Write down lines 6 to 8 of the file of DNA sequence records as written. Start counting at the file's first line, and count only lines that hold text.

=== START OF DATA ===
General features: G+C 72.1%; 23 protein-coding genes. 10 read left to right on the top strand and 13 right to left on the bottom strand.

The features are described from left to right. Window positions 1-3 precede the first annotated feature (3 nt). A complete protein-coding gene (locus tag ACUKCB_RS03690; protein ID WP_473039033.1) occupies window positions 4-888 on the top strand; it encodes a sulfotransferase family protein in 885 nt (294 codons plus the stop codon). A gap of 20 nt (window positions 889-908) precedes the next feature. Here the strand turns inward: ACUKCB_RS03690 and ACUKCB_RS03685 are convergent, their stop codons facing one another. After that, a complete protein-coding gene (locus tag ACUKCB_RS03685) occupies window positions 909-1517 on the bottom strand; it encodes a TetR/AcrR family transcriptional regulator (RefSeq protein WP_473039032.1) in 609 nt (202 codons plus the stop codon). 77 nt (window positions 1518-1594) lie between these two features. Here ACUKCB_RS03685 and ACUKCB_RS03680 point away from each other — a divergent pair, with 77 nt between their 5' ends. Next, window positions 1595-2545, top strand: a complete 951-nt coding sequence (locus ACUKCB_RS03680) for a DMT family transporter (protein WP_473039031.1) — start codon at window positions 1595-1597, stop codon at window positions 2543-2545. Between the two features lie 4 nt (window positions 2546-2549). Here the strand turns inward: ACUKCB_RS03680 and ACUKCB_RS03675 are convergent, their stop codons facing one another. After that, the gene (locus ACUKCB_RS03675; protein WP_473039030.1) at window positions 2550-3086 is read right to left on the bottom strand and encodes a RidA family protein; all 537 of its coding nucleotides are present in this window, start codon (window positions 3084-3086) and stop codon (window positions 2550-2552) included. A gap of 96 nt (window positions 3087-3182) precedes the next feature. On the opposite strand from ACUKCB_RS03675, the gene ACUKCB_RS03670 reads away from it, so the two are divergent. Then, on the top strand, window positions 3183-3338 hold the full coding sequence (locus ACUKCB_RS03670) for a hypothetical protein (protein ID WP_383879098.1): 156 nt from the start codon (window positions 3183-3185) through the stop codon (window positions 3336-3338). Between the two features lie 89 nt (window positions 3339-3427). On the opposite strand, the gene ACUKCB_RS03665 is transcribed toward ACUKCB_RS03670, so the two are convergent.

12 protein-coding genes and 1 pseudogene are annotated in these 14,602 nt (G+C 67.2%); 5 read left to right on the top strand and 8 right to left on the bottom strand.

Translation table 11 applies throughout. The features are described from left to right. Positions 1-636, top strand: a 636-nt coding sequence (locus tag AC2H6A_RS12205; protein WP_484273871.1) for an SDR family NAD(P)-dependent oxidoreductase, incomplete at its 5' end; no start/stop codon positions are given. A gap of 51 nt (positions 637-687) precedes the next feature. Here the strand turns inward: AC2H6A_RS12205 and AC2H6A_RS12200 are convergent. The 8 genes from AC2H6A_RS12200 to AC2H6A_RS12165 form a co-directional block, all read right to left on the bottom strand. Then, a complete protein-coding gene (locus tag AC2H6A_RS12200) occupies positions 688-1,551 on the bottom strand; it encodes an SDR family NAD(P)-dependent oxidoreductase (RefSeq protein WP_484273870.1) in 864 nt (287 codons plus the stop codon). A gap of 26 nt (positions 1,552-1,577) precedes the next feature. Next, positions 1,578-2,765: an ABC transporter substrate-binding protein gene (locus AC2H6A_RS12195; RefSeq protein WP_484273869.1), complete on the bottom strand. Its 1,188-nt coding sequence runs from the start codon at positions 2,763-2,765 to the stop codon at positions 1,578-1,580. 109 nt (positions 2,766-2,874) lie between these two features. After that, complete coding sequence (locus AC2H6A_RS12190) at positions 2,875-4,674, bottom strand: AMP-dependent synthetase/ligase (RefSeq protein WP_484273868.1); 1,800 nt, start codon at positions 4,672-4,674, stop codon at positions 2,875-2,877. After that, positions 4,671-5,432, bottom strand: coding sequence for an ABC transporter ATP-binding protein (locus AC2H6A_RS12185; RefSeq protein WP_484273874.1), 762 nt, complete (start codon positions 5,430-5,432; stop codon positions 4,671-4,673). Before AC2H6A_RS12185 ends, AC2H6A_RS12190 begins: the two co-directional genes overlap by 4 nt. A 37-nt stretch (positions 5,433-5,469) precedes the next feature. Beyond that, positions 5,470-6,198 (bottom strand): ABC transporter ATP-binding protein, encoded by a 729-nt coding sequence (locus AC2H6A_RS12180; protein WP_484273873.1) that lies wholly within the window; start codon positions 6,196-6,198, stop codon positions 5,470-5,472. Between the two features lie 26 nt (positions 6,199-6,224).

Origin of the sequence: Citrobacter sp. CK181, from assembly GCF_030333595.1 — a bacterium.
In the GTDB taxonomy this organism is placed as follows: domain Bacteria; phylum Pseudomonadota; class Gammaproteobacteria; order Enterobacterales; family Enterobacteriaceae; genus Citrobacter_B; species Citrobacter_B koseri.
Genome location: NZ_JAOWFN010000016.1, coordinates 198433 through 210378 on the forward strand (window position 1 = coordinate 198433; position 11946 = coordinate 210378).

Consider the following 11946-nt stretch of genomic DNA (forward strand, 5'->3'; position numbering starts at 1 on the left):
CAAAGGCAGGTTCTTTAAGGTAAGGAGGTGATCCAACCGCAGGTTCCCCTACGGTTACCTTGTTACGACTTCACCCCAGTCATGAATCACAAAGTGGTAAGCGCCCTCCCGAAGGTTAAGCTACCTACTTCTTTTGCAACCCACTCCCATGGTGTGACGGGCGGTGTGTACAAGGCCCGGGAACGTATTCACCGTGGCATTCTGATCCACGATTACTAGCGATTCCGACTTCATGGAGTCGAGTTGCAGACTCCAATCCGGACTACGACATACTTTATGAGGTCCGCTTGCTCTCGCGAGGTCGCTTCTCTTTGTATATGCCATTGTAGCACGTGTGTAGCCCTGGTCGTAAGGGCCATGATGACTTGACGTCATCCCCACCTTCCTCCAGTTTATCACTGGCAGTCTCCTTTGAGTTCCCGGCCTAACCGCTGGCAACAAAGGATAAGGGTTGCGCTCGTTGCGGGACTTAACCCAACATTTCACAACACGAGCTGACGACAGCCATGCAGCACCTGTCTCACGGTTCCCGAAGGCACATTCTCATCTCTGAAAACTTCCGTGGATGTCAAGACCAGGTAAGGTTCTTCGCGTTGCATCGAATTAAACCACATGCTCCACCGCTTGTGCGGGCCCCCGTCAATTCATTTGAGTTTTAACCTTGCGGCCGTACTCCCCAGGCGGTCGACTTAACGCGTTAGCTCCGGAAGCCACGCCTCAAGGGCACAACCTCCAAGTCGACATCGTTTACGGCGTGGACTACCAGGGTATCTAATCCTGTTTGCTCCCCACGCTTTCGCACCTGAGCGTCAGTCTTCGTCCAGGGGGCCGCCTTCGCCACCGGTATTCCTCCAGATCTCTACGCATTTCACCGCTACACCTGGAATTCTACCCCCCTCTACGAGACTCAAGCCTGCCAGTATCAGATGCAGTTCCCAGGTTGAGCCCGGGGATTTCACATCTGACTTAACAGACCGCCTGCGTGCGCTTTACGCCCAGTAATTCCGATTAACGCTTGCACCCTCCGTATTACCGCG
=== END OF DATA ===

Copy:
In the GTDB taxonomy this organism is placed as follows: domain Bacteria; phylum Pseudomonadota; class Gammaproteobacteria; order Enterobacterales; family Enterobacteriaceae; genus Citrobacter_B; species Citrobacter_B koseri.
Genome location: NZ_JAOWFN010000016.1, coordinates 198433 through 210378 on the forward strand (window position 1 = coordinate 198433; position 11946 = coordinate 210378).

Consider the following 11946-nt stretch of genomic DNA (forward strand, 5'->3'; position numbering starts at 1 on the left):